POLICE rEPOrt Vehicle crashes
On Sunday at 7:22 p.m., police were called after a 2003 Dodge pickup truck struck a bench along Rosedale Avenue. The man and woman in the vehicle walked away from the scene, leaving the truck behind. The rear axle of the truck was broken and the truck was not drivable. Police caught the two people and brought them back to the accident scene. Police said the driver, a 27-yearold Summerland woman, showed signs of impairment. She blew a Fail on a roadside screening device. Her driver’s licence was suspended for 90 days and the
vehicle was impounded for 30 days. She was also issued a violation ticket for failing to remain at the scene of an accident.
On Feb. 17 at 5 p.m., police in Trout Creek stopped the driver of a 2000 Freightliner for speeding. The driver, a 61-year-old Summerland man, was hauling a load of lumber. Police said the driver showed signs of having consumed alcohol. He blew a Warn on a roadside screening device. He was issued a three-day driving suspension. A sober driver was called in to drive the truck.
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Summerland’s proposed Urban Growth Plan. If adopted, the plan would remove 80.34 hectares within the land reserve near the core of the community, while adding 91.7 hectares in the Prairie Valley area. The total amount of land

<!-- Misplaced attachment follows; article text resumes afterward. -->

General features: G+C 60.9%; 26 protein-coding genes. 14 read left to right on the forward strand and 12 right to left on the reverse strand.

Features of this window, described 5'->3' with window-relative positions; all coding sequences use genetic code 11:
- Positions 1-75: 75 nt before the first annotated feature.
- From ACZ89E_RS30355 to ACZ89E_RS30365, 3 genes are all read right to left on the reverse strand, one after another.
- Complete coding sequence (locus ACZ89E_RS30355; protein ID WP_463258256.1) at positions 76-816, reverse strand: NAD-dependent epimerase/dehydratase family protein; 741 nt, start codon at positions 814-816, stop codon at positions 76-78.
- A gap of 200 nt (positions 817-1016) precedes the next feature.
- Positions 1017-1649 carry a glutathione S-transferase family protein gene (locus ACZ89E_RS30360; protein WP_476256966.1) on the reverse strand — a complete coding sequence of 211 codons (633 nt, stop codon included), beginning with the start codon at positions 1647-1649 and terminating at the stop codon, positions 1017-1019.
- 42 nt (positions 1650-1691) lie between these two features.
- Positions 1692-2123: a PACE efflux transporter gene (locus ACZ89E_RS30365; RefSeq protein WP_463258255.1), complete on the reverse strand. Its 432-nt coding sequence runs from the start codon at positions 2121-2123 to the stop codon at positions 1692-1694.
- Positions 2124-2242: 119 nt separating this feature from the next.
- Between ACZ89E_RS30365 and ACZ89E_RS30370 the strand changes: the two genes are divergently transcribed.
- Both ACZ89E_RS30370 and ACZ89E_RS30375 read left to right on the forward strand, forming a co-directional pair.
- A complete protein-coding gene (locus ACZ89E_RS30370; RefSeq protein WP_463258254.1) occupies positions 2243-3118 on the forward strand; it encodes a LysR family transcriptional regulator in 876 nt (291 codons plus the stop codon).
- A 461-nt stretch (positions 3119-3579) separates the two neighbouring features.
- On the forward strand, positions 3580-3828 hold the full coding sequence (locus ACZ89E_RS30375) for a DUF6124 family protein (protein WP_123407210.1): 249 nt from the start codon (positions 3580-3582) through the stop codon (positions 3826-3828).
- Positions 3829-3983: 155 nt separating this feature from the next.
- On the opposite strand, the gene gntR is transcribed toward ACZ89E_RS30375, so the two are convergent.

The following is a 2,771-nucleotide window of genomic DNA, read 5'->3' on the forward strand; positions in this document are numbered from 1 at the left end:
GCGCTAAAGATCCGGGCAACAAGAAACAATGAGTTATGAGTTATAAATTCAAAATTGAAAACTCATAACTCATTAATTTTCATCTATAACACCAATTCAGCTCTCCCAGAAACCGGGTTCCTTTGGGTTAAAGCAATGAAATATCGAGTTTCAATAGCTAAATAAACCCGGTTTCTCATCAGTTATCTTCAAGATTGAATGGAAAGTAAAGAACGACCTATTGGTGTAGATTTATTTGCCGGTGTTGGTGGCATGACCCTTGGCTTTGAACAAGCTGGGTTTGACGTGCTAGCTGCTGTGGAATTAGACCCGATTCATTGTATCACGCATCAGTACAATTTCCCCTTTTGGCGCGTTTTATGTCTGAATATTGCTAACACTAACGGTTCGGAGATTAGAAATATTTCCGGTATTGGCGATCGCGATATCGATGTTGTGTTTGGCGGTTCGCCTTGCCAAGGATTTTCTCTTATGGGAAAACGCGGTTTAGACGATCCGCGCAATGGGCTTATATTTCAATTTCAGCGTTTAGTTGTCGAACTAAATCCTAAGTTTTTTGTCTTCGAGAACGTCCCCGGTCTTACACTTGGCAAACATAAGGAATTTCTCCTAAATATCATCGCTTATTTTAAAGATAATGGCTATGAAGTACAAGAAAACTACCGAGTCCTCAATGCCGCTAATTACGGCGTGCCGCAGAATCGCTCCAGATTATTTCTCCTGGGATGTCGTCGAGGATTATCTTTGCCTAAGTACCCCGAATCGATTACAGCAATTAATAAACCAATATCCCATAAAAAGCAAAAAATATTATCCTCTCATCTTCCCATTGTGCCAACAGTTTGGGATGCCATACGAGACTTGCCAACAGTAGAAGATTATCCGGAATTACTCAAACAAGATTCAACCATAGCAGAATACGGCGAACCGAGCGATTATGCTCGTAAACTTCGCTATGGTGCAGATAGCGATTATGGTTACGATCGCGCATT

within the Agricultural Land Reserve in Summerland would increase from 2,824 hectares to 2,835 hectares, an increase of 11 hectares. Those opposed to the exchange say the land in the Prairie Valley area is of a lesser quality than the land near the core of the community.
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SUMMERLAND REVIEW A PART OF THE COMMUNITY SINCE 1908
Published by the Summerland Review P.O. Box 309, 13226 North Victoria Road, Summerland, B.C. V0H 1Z0 (250) 494-5406
Thursday, February 20, 2014 Summerland Review
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Strength in numbers Summerland’s proposed Urban Growth Plan has received plenty of attention from the community, with strong opinions for and against the concept. Advocates of the plan say the public consultation process in 2013 involved around 1,300 people and resulted in the largest public involvement of any municipal plan. Opponents of the play say a petition with more than 2,000 signatures, including 1,000 from Summerland, should indicate there is considerable opposition to the growth concept. The petition will be presented at the public hearing on March 3 and will show the number who have signed to show their opposition to the land exchange in the proposed growth plan. In addition, the public hearing will provide an opportunity for any and all to speak about the plan, whether in support or in opposition. It is important for any governing body to consider the various comments made about a plan and the amount of support or opposition it receives, especially if it is as significant as a future growth plan. In a democracy, the views of the people must be heard and considered. At the same time, the decision is not one which can be decided based on popular support alone. Instead, those who sit at the council table are elected to make the best decisions on behalf of their constituents. Sometimes this involves making unpopular or uncomfortable decisions. Those at the Agricultural Land Commission, who also have a say in this plan, must follow their mandate of protecting agricultural land in British Columbia. No matter what happens, a significant number in the community will not be pleased with the final outcome, but the democratic process will allow all views to be presented and considered.